There is huge scope for greater economic engagement with Cambodia, Laos and Myanmar, according to CII report “Enhancing LDCs Market Access into India – Case Studies of Cambodia, Lao PDR and Myanmar”. The case studies cover an overview of economic and bilateral relations, trade trends of Cambodia, Lao PDR and Myanmar, domestic economic and trade policies, top items traded between these three countries and India, and connectivity and how trade in services can be enhanced.
The case studies also cover non-tariff barriers, FDI trends, Indian investments in these countries and recommendations for increasing the economic integration between India and these three countries. The purpose of the studies is to examine where trade and economic relations between India and these three countries stand, what are the overall trade trends and how greater trade and economic integration can be facilitated.
The case studies show that despite consistent growth, trade with India and the world remains low for Cambodia, Laos and Myanmar. The study recommends that these countries must leverage their LDC status and use India’s Duty-Free Tariff Preference to export in Indian market. There is potential for increase in trade as these countries are fostering growth within their countries and increasing their engagement with the world. India being a close neighbour, apart from historical ties, can also support the policy endeavours of Cambodia, Laos and Myanmar.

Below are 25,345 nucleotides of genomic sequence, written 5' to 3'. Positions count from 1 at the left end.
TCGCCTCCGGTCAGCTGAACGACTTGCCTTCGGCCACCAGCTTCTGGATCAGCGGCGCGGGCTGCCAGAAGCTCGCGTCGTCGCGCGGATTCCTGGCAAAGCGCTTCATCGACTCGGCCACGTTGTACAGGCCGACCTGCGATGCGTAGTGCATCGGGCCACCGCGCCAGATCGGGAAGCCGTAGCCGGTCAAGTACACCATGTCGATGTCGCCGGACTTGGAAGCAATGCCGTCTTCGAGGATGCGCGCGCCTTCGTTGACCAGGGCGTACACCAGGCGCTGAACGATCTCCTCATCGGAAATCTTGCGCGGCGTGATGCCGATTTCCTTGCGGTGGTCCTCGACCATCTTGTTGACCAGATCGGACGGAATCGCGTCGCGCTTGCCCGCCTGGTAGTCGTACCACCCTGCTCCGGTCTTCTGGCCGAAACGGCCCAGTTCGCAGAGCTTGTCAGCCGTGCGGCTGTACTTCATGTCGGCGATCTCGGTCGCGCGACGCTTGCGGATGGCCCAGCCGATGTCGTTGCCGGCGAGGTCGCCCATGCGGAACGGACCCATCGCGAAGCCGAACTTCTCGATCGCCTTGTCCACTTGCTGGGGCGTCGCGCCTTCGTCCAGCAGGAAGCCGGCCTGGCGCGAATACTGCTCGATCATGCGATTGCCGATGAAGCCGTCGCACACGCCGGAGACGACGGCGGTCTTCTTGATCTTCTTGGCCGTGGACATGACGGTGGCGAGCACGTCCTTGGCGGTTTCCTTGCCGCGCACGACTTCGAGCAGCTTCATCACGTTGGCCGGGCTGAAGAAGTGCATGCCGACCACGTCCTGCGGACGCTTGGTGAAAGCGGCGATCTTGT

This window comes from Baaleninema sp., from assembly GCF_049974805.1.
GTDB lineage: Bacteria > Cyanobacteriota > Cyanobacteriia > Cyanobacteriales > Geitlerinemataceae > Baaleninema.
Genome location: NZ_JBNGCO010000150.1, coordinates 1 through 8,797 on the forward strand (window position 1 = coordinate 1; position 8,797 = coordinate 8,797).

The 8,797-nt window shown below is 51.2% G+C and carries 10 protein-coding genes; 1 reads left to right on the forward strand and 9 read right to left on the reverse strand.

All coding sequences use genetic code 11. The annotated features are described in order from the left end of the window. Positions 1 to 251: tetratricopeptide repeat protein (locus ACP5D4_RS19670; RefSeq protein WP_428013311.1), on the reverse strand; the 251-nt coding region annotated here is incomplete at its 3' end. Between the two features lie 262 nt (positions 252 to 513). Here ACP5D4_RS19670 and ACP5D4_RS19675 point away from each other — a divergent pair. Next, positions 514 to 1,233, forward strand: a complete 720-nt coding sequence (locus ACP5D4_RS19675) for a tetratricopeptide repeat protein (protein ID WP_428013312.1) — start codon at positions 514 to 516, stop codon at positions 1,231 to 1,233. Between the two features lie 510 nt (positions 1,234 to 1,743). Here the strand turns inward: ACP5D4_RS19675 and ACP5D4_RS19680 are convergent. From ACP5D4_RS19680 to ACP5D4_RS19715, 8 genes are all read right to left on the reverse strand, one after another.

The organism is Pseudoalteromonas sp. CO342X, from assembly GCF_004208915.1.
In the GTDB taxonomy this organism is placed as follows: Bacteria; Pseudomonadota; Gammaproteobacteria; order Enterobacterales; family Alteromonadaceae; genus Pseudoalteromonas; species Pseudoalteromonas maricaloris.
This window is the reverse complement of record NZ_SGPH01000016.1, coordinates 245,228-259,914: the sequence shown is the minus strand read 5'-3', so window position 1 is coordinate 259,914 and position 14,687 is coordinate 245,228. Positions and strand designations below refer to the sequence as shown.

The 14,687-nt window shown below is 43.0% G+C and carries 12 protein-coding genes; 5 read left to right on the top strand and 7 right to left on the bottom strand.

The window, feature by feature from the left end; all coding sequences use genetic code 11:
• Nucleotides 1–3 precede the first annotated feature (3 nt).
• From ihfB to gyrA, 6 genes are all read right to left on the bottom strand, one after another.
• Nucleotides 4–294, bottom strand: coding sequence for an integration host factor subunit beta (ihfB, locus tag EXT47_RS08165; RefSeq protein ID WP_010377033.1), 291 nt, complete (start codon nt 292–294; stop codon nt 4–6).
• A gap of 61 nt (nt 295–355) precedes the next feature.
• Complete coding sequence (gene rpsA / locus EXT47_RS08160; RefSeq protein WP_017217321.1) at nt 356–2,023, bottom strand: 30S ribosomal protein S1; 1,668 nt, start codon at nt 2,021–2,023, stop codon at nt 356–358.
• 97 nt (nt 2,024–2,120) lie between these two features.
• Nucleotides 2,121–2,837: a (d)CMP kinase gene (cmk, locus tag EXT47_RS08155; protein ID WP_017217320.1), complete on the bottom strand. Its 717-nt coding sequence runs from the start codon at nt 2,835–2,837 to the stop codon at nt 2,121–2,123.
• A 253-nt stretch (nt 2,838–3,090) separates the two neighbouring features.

In the recent past, to expand investment opportunities for Indian companies in the CLMV Countries, the government had created a Special Purpose Vehicle (SPV). The aim of the SPV is to facilitate more Indian investments in the CLMV region and, in turn, increase their presence in these countries.
The study notes the following:
Cambodian goods such as garments, shoes and bicycles are exported largely through Global Value Chains (GVCs). Cambodian firms import raw materials for assembling into finished products for export. In case of agricultural exports, most export-ready products are unprocessed. Therefore, there is significant scope for value addition through investments in processing facilities and developing capacities to produce the inputs required for final products.
There are several Laos PDR exports that have potentially large markets in India. These include agricultural equipment like mechanical valves, instruments and apparatus for physical or chemical analysis, steam boilers, and non-timber forest products like gum. Initiatives to promote these markets would benefit both countries.
There are several other sectors where closer ties between Laos PDR and India can mutually benefit each other. Refined copper and copper alloys are one of India’s top exports, while one of Laos’ major exports to India is copper ores and concentrates. Similarly, India can take advantage of Laos’ emerging jewel mining industry which is India’s third largest export by value. Laos’ largest import is petroleum oils (not crude), which is India’s largest export in value terms.
India’s import of wood and wood-related products is dependent on Myanmar. It is, therefore, imperative that investments be focused on increasing capacity for existing downstream wood products (such as wood in the rough) and investments into developing upstream value-chain linkages in the industry.
Myanmar has among the largest gas reserves in the world, estimated to be more than 90 trillion cubic feet, and should be one of the priority areas for investment by Indian companies, said a release.